Well three months ago the book actually popped through the door. It didn’t take very long before I picked up the book for a “quick read”, however the book seemed to have a different idea and a quick read turned into a much longer and more in depth read. Marcus has gone far beyond any work that he has ever undertaken before.
Infact I believe that Marcus has covered more in this book than pretty much any other “in the field” cookery book. This book covers the psychological aspect of survival (which is both a good read and very honest), acquisition of food, plant identification, food prep, cooking methods and recipes.

Normally we find that wild food books cover straight forward weeds that we can eat, but Marcus has added in bits to do with trees and the use of some for food and some for making infusions for teas. We are all familiar with the normal sources of protien, but this book has covered insects, molluscs, fish, crustaceons, birds, mammals and he’s covered the seasonal availablity and environment that some of the food can be acquired. Some food will need to be stored and storage away from animals has also been covered. Preservation of food has also been a consideration.
Marcus has also addressed one other aspect that’s normally forgotten in books like this and that’s Water. He has covered water sources, harvesting, filtering and sterilisation. Improvised utensils have been included, cooking methods, jigs and ovens. You’ll find that Marcus has placed in a number of recipes, some of the names will make you chuckle and they’re meant to.

In Summary, The Armageddon Cookbook and Doomsday Kitchen is well written, it covers a lot of different aspects of wild food that aren’t normally covered. As a personal opinion I think that this book lends itself towards disaster relief, the psychological apsect and the decision making process are very relevant specifically to these situations. For people that have lost most everything, having to improvise the basics, this book contains the knowledge and ideas that you need.

98.6 Degrees

A good few years ago I was teaching at an event arranged by Bushcraft UK. At the event I met Mors Kochanski, a very nice and knowledgeable man who is probably considered by most to be the father of Modern Bushcraft. At the end of the event whilst chatting with Mors he presented me with with a book. 98.6 Degrees: The Art of Keeping Your Ass Alive

On the way home I started to read. Now this isn’t a large book, but it packs a lot of knowledge into the pages within the cover. The basic idea behind the book is that when your body core temperature alters by more than a certain level it has a drastic effect on how your body performs or doesn’t perform as the case may be. This was no new concept to me because of the environments that I had worked in, I had both seen and at times felt the effects myself.

This was the first time however that I am aware that a lay person had put together a book that actually listed / dealt with the potential hazards of core temperatutre change for people working in outdoor environments or having been caught in dangerous/survival situations. The book itself is actually all common sense and could potentially have been a very boring text of a clinical / medical nature. However what Cody Lundin has done is to interject some light humour both in the text and as diagrams (which I found very reminiscent of Elsworth Jaeger’s Wildwood Wisdom). It would appear that Cody has a sense of humour and of irony, actually a major requirement of a good survival instructor. The Book contains loads of well thought out hints and tips, suggested contents for a grab bag that doesn’t include the kitchen sink and as such is much more realistic.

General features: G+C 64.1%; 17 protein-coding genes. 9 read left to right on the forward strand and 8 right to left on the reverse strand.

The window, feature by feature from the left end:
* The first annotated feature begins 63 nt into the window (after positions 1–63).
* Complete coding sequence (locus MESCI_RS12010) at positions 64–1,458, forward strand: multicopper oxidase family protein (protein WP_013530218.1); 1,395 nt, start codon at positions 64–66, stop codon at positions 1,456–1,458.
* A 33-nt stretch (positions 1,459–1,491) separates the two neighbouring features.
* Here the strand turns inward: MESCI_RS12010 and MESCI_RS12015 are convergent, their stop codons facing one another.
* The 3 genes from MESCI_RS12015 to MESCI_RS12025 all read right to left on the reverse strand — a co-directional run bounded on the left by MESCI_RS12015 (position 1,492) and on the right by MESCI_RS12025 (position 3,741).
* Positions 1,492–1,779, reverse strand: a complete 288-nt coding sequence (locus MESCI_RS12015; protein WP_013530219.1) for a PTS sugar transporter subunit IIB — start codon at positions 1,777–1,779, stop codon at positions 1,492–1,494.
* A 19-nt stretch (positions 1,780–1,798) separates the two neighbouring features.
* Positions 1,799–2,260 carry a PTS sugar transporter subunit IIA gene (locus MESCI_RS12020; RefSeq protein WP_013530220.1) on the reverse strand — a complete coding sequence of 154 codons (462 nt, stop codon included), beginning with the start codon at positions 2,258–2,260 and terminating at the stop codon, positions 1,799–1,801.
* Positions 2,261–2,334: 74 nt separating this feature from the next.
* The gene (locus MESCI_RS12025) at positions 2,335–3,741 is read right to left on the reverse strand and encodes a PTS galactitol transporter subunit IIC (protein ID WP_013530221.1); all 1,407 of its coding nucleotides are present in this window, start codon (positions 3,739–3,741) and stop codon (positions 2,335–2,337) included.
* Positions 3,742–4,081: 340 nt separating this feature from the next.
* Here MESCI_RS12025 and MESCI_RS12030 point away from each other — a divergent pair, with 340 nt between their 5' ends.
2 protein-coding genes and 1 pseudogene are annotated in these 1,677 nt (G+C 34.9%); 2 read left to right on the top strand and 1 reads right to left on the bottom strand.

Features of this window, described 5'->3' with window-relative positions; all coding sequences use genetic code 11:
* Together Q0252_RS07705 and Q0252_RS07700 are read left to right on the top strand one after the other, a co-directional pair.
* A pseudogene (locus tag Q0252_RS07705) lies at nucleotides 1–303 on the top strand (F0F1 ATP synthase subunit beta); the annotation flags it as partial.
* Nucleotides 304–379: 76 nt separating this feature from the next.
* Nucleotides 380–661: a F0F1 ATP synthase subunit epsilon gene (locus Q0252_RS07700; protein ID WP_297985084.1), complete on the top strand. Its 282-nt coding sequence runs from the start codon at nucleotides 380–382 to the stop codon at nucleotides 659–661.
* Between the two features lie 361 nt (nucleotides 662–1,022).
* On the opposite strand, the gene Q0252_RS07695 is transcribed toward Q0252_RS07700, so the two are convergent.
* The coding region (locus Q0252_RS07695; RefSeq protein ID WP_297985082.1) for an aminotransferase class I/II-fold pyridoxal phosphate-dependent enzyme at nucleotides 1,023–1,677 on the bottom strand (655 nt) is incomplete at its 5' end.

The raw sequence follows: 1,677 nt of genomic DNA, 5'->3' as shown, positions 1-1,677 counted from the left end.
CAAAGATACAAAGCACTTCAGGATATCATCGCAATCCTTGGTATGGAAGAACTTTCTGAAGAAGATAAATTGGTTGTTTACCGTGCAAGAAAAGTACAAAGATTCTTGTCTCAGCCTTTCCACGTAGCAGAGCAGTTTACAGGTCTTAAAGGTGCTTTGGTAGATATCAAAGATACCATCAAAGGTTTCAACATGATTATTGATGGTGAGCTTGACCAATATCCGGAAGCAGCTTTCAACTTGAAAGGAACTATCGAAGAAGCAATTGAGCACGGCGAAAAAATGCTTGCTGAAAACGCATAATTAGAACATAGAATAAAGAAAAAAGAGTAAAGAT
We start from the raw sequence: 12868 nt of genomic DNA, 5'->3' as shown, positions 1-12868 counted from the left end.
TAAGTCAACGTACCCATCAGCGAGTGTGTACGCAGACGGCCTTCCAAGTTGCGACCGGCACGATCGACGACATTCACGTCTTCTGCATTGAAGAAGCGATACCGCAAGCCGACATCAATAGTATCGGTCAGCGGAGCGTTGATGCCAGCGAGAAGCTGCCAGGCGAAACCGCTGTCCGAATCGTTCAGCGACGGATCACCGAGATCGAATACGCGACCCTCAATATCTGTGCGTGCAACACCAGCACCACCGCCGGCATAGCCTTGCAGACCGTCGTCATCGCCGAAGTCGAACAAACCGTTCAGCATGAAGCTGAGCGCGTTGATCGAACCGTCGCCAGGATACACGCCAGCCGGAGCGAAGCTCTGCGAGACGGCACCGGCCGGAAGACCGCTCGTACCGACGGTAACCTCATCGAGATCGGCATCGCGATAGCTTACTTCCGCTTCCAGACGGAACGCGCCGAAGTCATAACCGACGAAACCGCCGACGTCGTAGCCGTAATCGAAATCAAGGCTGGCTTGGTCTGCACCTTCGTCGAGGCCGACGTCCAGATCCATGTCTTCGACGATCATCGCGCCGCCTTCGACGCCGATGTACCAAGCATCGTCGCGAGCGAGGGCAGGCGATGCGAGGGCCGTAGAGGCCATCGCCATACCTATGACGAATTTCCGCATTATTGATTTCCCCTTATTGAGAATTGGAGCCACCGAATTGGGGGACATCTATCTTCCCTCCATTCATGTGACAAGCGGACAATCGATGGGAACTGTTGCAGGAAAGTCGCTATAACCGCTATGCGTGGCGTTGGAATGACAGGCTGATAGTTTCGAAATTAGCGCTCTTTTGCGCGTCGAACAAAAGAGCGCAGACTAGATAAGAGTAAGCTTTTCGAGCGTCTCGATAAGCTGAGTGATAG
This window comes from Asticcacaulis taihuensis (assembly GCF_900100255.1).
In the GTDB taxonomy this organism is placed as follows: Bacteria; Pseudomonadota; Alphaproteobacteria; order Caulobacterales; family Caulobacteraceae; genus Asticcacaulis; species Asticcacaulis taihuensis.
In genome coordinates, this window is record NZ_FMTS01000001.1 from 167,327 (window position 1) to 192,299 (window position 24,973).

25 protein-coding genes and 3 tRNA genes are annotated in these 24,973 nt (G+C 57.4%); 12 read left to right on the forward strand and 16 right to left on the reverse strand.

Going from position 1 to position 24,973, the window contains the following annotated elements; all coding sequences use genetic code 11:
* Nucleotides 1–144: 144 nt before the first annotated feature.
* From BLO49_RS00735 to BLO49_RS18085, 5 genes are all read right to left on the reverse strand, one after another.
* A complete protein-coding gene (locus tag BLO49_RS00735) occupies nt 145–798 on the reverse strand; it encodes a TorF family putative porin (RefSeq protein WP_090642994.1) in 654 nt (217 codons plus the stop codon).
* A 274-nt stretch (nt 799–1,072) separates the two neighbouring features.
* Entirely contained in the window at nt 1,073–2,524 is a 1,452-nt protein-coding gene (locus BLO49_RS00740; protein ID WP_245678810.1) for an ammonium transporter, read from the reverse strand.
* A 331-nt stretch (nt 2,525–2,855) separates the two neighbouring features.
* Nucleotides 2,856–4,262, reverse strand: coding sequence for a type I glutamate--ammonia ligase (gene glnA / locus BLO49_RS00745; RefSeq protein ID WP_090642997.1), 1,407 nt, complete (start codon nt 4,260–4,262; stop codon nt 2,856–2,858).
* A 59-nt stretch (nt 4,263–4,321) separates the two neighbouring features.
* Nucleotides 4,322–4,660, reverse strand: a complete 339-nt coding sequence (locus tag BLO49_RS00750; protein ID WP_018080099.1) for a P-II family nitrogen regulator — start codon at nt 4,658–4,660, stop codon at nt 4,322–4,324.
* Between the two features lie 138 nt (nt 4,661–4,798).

98.6 degrees is a well balanced and thoughtout book. It has a small amount on small basic survival kits which don’t reqire a lowloader to shift them, it contains the odd story to back up the research and data that has been quoted by the author, all in all it’s a damned good read for anyone and not just people interested in the great outdoors

Axminster Detail Carving Tools

XM 006 (Medium)

XM 007 (Medium)Detail Carving Tools.

Another Christmas present that I have been using over the last couple of months. What you see is what you get, a good value starter kit for fine detail. All 8 tools came razor sharp and ready to use in a basic, but fairly robust plastic case. The tools sit in the case well, and the cutting edges do not touch each other. All the tools are easy to use in both the left and right hand, and perform well in soft / hard, seasoned / unseasoned wood.

8 Piece Axminster Detail Carving Tool Set £11.30p

A low cost no frills good quality tool kit, you can’t go wrong.

Flexcut Slipstrop.

A basic shaped strop for small gouges and vee tools. I have honed all 8 of the detail carving tools on this strop, it works well when used in conjunction with the polishing compound supplied with it. Axminster Tools sell this product.